Chinese hamster ovary (CHO) cells or CHO cells expressing green fluorescent protein (GFP)-tagged hMAL or sMAL were routinely cultured in Dulbecco’s modified Eagle’s medium/Ham’s F12 (DMEM/F12) medium (Life Technologies) supplemented with 10% (v/v) foetal bovine serum at 37 °C in a humidified atmosphere of 95% air/5% CO2. The culture medium was replaced every 2–3 days. Cells were routinely detached by incubation in trypsin/EDTA and split as appropriate (typically 1:6 dilutions).
The cytotoxic activity of trypsin-activated toxins toward MDCK.2 or CHO cells expressing MAL was determined by measuring the amount of lactate dehydrogenase released from the cytosol of lysed cells into the cell culture medium using the CytoTox 96 Non-radioactive Cytotoxicity Assay Kit (Promega UK, Southampton, UK) according to the manufacturer’s protocol. In brief, a two-fold dilution series of each activated toxin (ranging from 10 μM to 0.15 nM) was prepared in PBS and added to cells seeded into 96-well plate (3 × 104 cells/well). Following incubation at 37 °C for 3 h, the cell culture medium (50 μl) was harvested from cell monolayers, transferred to a fresh 96-well enzymatic assay plate and 50 μl of reconstituted substrate mix was added to each well. The plate was incubated for 30 min at room temperature, protected from light. Absorbance was read at 490 nm using a Model 680 Microplate Reader (Bio-Rad). The absorbance values for each sample were normalised by subtracting the absorbance value obtained for the culture medium from untreated cells. The toxin dose required to kill 50% of the cell monolayer (CT50) was determined by nonlinear regression analysis (GraphPad). All experiments were performed in triplicate with three technical replicates each.
Immunisation of rabbits
Groups of three New Zealand White rabbits were each immunised subcutaneously with 100 µg of Y30A-Y196A, Y30A-Y196A-A168F or Y30A-Y196A-H149A-A168F by Cambridge Research Biochemicals. Cambridge Research Biochemicals complies with the Animals (Scientific Procedures) Act 1986 (ASPA) and all project licences are routinely reviewed by the Animal Welfare and Ethics Review Board (AWERB) and the Home Office. Freund’s Complete Adjuvant was used for the initial immunisation and Freund’s Incomplete Adjuvant was used for four subsequent immunisations given at 14-day intervals. Blood was collected 7 days after booster dose 3 (day 49) and 7 days after booster dose 4 (day 63).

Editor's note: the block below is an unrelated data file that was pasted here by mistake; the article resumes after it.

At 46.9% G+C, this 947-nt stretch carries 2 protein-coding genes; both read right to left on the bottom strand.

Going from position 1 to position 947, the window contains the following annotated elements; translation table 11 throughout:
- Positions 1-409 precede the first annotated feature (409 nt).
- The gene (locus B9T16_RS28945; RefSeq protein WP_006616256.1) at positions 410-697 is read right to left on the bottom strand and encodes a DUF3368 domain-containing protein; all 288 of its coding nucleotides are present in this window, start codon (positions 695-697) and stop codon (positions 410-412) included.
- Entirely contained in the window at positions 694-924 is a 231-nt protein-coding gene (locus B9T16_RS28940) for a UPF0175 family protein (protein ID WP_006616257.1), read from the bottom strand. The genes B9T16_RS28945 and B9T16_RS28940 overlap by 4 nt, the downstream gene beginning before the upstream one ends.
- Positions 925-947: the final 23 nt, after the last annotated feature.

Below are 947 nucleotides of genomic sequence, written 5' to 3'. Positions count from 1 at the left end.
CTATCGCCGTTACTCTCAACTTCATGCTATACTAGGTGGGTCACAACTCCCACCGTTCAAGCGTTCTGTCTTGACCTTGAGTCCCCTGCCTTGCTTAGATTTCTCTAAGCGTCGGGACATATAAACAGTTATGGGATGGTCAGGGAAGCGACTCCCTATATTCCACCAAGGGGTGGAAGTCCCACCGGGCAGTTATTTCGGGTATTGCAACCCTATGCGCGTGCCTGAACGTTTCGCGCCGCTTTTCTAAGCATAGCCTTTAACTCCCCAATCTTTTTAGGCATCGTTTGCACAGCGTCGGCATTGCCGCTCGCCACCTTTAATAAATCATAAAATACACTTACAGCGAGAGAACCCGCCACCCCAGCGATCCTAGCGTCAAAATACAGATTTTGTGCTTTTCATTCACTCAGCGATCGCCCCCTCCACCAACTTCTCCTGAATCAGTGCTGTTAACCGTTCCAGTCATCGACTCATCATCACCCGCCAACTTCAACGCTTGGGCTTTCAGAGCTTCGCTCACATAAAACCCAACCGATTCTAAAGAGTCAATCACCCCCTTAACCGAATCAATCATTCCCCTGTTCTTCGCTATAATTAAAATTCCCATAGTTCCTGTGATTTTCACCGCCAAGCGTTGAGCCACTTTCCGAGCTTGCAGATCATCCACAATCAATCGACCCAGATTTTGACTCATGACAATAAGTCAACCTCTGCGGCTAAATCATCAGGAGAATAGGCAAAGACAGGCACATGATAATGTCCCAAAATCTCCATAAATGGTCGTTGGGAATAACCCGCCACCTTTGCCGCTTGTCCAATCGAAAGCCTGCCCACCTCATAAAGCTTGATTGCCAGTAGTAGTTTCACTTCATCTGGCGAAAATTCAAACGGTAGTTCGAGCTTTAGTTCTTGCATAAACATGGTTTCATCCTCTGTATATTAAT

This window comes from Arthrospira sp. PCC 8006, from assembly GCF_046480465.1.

Immunisation of sheep with Y30A-Y196A-A168F toxoid
Immunisations were carried out by Orygen Antibodies Ltd (Penicuik, Scotland). Orygen Antibodies Ltd complies with the Animals (Scientific Procedures) Act 1986 (ASPA) and all project licences are routinely reviewed by the Animal Welfare and Ethics Review Board (AWERB) and the Home Office. Blackface lambs were reared without vaccination against C. perfringens epsilon toxin and tested at intervals for the presence of antibody against epsilon toxin using Western blotting.9 Western blots to compare antibody levels in lambs were processed in parallel. When the lambs had been weaned and were 12 months old, one group of five lambs received nothing, one group of six lambs received 200 µg of Y30A-Y196A-A168F toxoid adjuvanted (1:1) with Montanide ISA 61VG (Seppic, Paris, France), and a group of five lambs received 200 µg of the Y30A-Y196A-A168F toxoid adjuvanted with alhydrogel (Sigma-Aldrich, Poole UK; 0.25% w/v final concentration) adjuvant. We also immunised a group of four lambs, which had the highest levels of pre-existing reactivity with epsilon toxin by Western blotting, with 200 µg of the Y30A-Y196A-A168F toxoid mixed with Montanide ISA 61VG adjuvant (1:1). All of the adjuvanted mixtures were given s.c. as 6 × 0.5 ml doses. Three weeks later, the lambs were given a second dose of the adjuvanted protein. Blood samples were taken at the start of the study and at 3, 7, 13, 16, 25, 38 and 52 weeks post immunisation.